These days, as you approach the Galerie Florence Leoni in Paris, you are greated by a young, fragile and almost austere looking woman who stares you down and refuses to let you in on her secrets. She looked at me from the window thursday evening and drew me into the warmth of the gallery, where a vernissage was well on its way, and where I met her maker, the artist Mélissa Boucher.
From afar Boucher’s piece entitled Chloé looks like a bigger version of a straightforward portrait photo, as you know them from passports, drivers licences etc., but when you really look at it you quickly realize that you are in fact facing a videoinstallation. The photospell is broken by the girl’s random and natural movements that makes it appear as if she is waiting for something to happen while she stares into what used to be the camera, but is now the audience. You get the impression that she is waiting for her photo to be taken. She seems to pose herself as you would do in a photobooth waiting for the flash to go off, and this is, as I found out by talking to the artist, exactly what she is doing. The work captures the waitingprocess before a supposed photography is taken, and the video thereby seems to project an almost blank and ungarded side of the blueeyed girl. It is an approach that seems to capture a sort of nothingness. A blankness of expectation that occurs the moment before something actually happens. The same blankness that appears on most passportphotos, where you never quite get the timing right and therefore end up looking like an emotionless serialkiller. Not that this girl looks like a serialkiller, but she does look secretive. The artist mentions her looks as a rememberance from the paintings from the past, her outfit and the color of her hair.
The moment of anticipation is captured by Mélissa Boucher in a short video-loop that repeats itself every couple of minutes and which at times slows down to an almost undetectable slowmotion. Two effects, the looping and the slowmotion, that works together to create a moment frozen in time. Standing in front of the film, it does, in fact, feel a lot like standing in front of a photograph. Boucher thereby seems to have transfered the portraitgenre to the medium of the videoinstallation in a way that preserves, what I would call, the inherent quality of a photograph; its silence. She reenacts the way that a photograph captures a moment suspended in time, without a knowable before and after, and thereby taps into the enigmatic quality of a good photograph. In short, she leaves you wanting to know more. Like the physical presence of a photograph, Bouchers piece seems to underline an absence of information and to preserve a stubborn silence in face of the many unanswered questions. Unevitable questions like: Who is this? What is she thinking? What is she doing? What will she do? It seems like Boucher, who has previously worked with photography, is trying to transfer the inherent silence and the intriguing unknowabelness from the still media of the photography to the normaly more informative and noisy media of the video. She extends the momentariness of a photograph to the videoinstallation where the intriguing, but unknowable, subject is stuck in the videoloop. A loop that, along with the choice of an interesting subject, makes you want to know more, as many good photographs often do…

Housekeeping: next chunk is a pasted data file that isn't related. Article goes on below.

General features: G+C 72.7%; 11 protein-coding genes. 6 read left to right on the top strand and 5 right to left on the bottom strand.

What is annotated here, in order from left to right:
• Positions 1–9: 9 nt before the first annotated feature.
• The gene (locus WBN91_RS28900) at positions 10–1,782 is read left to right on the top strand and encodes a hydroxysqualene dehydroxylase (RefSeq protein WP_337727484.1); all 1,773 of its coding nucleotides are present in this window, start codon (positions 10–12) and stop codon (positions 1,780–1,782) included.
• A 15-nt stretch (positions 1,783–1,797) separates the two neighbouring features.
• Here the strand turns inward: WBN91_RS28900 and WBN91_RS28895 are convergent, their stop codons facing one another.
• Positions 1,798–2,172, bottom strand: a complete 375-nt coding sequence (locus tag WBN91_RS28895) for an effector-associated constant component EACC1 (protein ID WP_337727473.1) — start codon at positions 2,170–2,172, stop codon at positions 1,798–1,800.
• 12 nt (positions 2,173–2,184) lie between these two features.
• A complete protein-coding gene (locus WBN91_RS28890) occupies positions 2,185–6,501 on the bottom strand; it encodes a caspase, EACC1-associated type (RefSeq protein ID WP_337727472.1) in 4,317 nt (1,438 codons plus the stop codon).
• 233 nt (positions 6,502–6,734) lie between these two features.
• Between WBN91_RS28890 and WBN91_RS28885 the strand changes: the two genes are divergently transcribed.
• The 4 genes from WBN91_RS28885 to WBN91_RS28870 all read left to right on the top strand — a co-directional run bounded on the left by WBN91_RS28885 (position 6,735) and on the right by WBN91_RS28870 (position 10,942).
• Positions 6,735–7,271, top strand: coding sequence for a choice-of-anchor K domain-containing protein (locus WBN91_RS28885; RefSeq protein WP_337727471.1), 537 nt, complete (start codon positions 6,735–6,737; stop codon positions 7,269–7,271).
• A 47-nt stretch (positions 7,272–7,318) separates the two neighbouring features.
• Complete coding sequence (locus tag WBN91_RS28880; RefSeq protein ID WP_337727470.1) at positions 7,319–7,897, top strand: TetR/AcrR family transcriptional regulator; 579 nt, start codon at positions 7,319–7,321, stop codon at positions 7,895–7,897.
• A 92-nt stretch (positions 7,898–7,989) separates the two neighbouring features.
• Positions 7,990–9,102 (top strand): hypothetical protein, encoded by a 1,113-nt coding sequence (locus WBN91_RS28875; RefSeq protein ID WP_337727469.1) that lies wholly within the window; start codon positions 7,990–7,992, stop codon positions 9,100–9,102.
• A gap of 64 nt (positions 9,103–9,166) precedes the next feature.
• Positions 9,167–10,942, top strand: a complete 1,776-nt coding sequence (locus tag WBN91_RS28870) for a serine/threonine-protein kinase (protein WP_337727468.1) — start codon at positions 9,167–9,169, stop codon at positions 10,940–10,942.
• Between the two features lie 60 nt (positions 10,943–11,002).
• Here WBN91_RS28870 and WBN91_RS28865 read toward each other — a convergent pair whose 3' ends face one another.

Another facet to the work is it’s placement in the gallery that seems to dictate the way the audience approaches it. I discovered this when I first stepped up to see the work, which I assumed was a still picture, and ended up obscuring it completely with the outline of my head. I thereby quickly discovered that I was standing in front of a projector and realized that I was in fact facing a projection and not a photograph. The obviousness of the projector might seem a bit obtrusive, especially as it makes one fifth of the gallery off limits if you don’t want to hide the work with your head or other bodyparts, but it is not an accidental placement. The obviousness of the projector is, as Boucher explained, a way to point out the connection between the photographylike video and the projector. That is, to underline the fact that it is a projection and not a photograph, which therby underlines the whole idea of the portrait gone video.
The projectorplacement forces you to see the video from any other angle than the one you would normally use; standing right in front of it. Instead you have to see it either from the sides, from behind the freestanding projector or as a last option; from the outside. The latter being an option as the work is projected on a sort of glassplate, which enables the freezing smokers to see the work as well. Which is also what creates the before mentioned effect of being welcomed to the gallery by the enigmatic girl in the video. An enigmatic quality of the silent projection that Boucher herself describes as « les paradoxes du visible ». A phrasing that I like, as it revokes the general idea I got of the video, where curiosity and the frustation of not knowing something collides with the visual and very direct presentation of the very thing that seems to be hidden and unknowable.
Mélissa Boucher’s play with the visible and the unknowable is also very prominent in another of her intriguing videoinstallations, that will be premiered at the KSAT CAMP # 1 on the 15th of December!